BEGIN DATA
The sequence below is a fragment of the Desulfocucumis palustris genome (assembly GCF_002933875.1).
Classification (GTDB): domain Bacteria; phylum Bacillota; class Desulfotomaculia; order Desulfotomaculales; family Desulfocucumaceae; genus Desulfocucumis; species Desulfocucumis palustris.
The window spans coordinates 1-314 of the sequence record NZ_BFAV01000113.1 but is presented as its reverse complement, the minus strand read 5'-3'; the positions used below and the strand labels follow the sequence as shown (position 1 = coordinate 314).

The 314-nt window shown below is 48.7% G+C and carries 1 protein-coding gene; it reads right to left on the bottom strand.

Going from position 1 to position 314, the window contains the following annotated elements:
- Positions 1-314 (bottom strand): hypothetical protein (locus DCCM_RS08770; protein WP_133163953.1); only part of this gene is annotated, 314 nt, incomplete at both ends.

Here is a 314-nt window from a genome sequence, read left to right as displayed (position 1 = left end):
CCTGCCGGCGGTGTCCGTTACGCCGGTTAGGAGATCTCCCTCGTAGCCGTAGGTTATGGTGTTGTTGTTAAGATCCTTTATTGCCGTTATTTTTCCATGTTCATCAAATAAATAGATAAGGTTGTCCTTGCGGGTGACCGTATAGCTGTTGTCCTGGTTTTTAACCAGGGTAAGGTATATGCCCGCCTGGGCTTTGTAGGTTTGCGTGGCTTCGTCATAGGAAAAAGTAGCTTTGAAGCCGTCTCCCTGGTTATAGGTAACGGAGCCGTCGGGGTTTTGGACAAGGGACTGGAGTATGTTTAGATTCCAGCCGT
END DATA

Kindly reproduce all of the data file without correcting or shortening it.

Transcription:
The sequence below is a fragment of the Desulfocucumis palustris genome (assembly GCF_002933875.1).
Classification (GTDB): domain Bacteria; phylum Bacillota; class Desulfotomaculia; order Desulfotomaculales; family Desulfocucumaceae; genus Desulfocucumis; species Desulfocucumis palustris.
The window spans coordinates 1-314 of the sequence record NZ_BFAV01000113.1 but is presented as its reverse complement, the minus strand read 5'-3'; the positions used below and the strand labels follow the sequence as shown (position 1 = coordinate 314).

The 314-nt window shown below is 48.7% G+C and carries 1 protein-coding gene; it reads right to left on the bottom strand.

Going from position 1 to position 314, the window contains the following annotated elements:
- Positions 1-314 (bottom strand): hypothetical protein (locus DCCM_RS08770; protein WP_133163953.1); only part of this gene is annotated, 314 nt, incomplete at both ends.

Here is a 314-nt window from a genome sequence, read left to right as displayed (position 1 = left end):
CCTGCCGGCGGTGTCCGTTACGCCGGTTAGGAGATCTCCCTCGTAGCCGTAGGTTATGGTGTTGTTGTTAAGATCCTTTATTGCCGTTATTTTTCCATGTTCATCAAATAAATAGATAAGGTTGTCCTTGCGGGTGACCGTATAGCTGTTGTCCTGGTTTTTAACCAGGGTAAGGTATATGCCCGCCTGGGCTTTGTAGGTTTGCGTGGCTTCGTCATAGGAAAAAGTAGCTTTGAAGCCGTCTCCCTGGTTATAGGTAACGGAGCCGTCGGGGTTTTGGACAAGGGACTGGAGTATGTTTAGATTCCAGCCGT